Another widely admired philosopher of the day, Athanasius Kircher, described an odd invention called a cat piano. The goal was to amuse a despondent prince. A row of cats sat in side-by-side cages, arranged according to the pitch of their meows. When the pianist pressed a key, a spike stabbed into the tail of the appropriate cat. “The result was a melody of meows that became more vigorous as the cats became more desperate. Who could help but laugh at such music? Thus was the prince raised from his melancholy.”
In London shouting, jostling crowds flocked to bear-baitings and bull-baitings, where they could watch a chained animal fight a pack of slavering dogs. (Thus the origin of the English bulldog, whose flat face and sunken nose let it keep its hold on a flailing bull without having to open its powerful jaws to breathe.) Even children’s games routinely featured the torment of animals. “No wonder,” the historian Keith Thomas writes, “that traditional nursery rhymes portray blind mice having their tails cut off with a carving knife, blackbirds in a pie, and pussy in the well.”
Experiments on dogs were considered entertaining as well as informative. Wren, for instance, made a specialty of splenectomies, surgical operations to remove the spleen. With a dog tied in place on a table, Wren would carefully cut into its abdomen, extract the spleen, tie off the blood vessels, sew up the wound, and then place the poor beast in a corner to recover, or not. (Boyle subjected his pet setter to the procedure and noted that the dog survived “as sportive and wanton as before.”)
The operations provide yet another instance of how new science and ancient belief found themselves yoked together. For fourteen centuries, the Western world had endorsed Galen’s doctrine that health depended on a balance of four “humors”—blood, phlegm, yellow bile, and black bile—each secreted by a different organ.16 Too little or too much phlegm, say, made a person phlegmatic, dreary and sluggish and flat. Just as the heart was the source of blood, so the spleen was the source of black bile (which, in the wrong proportion, caused melancholy). All medical authorities had so decreed for more than a thousand years. Hence Wren’s experiment, a new test of an age-old dogma—if health depended on having all four humors in the proper balance, what would it mean if a dog could get along perfectly well with no bile-producing spleen at all?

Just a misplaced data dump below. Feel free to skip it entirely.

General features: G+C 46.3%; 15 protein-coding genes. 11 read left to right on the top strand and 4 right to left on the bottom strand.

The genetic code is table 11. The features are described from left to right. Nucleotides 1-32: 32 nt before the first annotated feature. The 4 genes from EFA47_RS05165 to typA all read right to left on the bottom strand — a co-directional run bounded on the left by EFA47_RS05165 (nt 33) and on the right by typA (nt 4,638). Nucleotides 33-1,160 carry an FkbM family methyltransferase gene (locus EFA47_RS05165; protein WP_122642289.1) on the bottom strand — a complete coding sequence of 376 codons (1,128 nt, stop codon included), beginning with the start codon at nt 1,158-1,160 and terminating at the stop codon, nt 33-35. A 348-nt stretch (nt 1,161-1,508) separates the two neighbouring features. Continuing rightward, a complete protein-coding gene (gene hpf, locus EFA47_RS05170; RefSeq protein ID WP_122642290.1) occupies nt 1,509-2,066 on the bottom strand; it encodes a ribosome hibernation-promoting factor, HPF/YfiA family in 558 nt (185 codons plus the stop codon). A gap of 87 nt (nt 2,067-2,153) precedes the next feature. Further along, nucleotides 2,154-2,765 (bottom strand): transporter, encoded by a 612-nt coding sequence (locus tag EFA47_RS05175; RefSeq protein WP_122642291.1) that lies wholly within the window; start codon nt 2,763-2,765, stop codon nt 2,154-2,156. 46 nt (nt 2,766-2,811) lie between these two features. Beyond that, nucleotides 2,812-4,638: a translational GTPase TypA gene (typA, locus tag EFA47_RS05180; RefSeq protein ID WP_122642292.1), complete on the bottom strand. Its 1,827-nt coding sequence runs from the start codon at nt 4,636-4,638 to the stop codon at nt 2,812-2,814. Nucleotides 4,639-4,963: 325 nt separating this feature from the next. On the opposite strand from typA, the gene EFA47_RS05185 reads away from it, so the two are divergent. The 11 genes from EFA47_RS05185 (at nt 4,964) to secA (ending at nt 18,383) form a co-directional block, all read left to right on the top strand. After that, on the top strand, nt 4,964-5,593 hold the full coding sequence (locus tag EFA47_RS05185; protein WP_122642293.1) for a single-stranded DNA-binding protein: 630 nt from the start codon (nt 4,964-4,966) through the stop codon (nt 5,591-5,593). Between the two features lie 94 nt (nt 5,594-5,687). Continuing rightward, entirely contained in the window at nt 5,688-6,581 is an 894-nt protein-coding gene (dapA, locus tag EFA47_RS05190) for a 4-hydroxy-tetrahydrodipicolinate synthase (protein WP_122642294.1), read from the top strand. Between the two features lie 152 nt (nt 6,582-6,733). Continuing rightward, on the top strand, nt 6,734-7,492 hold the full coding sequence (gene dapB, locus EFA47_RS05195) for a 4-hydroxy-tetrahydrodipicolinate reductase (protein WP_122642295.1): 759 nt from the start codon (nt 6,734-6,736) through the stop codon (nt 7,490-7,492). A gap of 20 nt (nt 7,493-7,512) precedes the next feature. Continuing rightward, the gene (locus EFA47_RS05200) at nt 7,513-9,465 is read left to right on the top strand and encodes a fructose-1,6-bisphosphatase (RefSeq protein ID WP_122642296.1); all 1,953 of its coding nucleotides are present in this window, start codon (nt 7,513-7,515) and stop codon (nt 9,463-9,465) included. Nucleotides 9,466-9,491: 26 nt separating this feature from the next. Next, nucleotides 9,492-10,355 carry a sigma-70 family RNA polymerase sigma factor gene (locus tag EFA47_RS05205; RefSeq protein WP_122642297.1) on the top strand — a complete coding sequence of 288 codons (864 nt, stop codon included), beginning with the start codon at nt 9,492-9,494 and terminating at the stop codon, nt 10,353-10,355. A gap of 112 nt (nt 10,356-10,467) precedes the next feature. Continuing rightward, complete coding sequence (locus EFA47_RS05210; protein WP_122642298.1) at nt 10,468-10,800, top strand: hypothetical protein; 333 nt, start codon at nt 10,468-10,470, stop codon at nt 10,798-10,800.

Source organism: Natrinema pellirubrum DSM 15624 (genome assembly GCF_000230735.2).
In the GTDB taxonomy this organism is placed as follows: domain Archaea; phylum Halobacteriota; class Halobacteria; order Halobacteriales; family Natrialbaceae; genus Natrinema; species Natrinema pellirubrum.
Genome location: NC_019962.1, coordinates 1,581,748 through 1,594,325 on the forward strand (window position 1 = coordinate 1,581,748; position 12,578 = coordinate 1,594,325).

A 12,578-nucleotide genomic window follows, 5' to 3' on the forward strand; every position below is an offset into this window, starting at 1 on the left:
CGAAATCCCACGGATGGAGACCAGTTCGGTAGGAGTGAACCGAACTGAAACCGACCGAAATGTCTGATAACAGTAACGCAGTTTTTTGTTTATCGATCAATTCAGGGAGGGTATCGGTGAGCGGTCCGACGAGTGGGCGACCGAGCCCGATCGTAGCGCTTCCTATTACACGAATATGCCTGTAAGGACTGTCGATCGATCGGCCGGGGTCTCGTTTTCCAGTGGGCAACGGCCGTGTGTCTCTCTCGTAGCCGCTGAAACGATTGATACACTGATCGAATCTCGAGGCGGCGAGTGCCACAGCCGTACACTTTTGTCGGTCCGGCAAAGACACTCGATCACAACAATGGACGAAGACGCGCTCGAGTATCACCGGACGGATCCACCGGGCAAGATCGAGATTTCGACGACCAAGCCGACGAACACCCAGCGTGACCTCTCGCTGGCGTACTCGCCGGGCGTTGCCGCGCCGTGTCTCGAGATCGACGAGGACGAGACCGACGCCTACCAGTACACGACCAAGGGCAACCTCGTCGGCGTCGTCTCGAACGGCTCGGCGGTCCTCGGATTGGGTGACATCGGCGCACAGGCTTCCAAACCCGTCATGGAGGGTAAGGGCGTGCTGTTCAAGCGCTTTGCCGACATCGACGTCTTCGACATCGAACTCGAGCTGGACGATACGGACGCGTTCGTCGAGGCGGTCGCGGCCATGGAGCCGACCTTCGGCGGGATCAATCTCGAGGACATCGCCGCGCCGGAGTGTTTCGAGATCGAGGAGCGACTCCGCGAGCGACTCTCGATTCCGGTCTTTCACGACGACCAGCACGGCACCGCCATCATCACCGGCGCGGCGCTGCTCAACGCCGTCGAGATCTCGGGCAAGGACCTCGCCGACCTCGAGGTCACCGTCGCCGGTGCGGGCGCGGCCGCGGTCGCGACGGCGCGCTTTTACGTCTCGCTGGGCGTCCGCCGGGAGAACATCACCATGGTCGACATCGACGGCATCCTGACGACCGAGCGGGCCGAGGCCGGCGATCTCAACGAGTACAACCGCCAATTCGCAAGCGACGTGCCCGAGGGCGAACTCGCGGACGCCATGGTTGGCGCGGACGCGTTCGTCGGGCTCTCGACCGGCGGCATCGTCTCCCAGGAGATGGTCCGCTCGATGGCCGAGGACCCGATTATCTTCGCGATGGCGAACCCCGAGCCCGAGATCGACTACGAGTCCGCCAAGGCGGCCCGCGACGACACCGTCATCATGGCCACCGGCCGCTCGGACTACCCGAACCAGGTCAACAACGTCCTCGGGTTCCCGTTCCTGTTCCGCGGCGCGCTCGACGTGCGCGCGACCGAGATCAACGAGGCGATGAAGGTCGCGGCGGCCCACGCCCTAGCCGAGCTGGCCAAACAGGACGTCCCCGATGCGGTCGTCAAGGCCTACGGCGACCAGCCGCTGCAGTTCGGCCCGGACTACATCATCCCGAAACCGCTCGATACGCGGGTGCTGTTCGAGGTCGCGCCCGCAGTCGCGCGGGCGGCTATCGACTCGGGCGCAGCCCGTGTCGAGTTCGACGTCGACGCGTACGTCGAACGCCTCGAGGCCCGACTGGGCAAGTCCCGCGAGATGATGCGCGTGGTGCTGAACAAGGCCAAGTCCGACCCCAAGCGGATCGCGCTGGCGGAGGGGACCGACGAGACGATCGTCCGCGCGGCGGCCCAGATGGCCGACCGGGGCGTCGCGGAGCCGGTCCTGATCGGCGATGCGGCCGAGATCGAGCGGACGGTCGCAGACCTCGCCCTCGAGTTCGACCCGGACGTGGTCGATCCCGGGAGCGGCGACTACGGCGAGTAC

Countless dogs suffered through transfusions, too. Many of them survived, somehow, even though no one knew about the dangers of infection or mismatched blood types. Boyle wrote a paper calling for answers to such questions “As whether a fierce Dog, by being often quite new stocked with the blood of a cowardly Dog, may not become more tame,” or “whether a Dog, taught to fetch and carry, or to dive after Ducks, or to sett, will after frequent and full recruits of the blood of Dogs unfit for those Exercises, be as good at them, as before?”
Sometimes the experiments had more serious rationales. How, for instance, did venom from a snakebite spread throughout the body? What about a person who swallowed poison? What would happen if someone injected him with poison instead? Tempting as it might have been to test such ideas on human “volunteers,” dogs came first. (Boyle did report a conversation with “a foreign Ambassador, a very curious person,” who had set out to inject one of his servants with poison. The servant spoiled the fun by fainting before the experiment could begin.)
But many of the experiments were essentially stunts. At dinner one November night in 1666, Pepys listened to an excited report of the events a few days before at the Royal Society. Dr. William Croone gave a vivid account of a blood transfusion between a mastiff and a spaniel. “The first died upon the place,” Pepys reported, “and the other very well, and likely to do well.”
Croone had been impressed by the “pretty experiment” and even suggested to Pepys that someday transfusions might prove useful “for the amending of bad blood by borrowing from a better body.” But no one at the Royal Society had dwelt much on the medical significance of the day’s entertainment. The mood had been carefree, the company devoting most of its attention to a kind of parlor game. Which natural enemies would make the most amusing partners for a blood exchange? “This did give occasion to many pretty wishes,” Pepys wrote cheerily, “as of the blood of a Quaker to be let into an Archbishop, and such like.”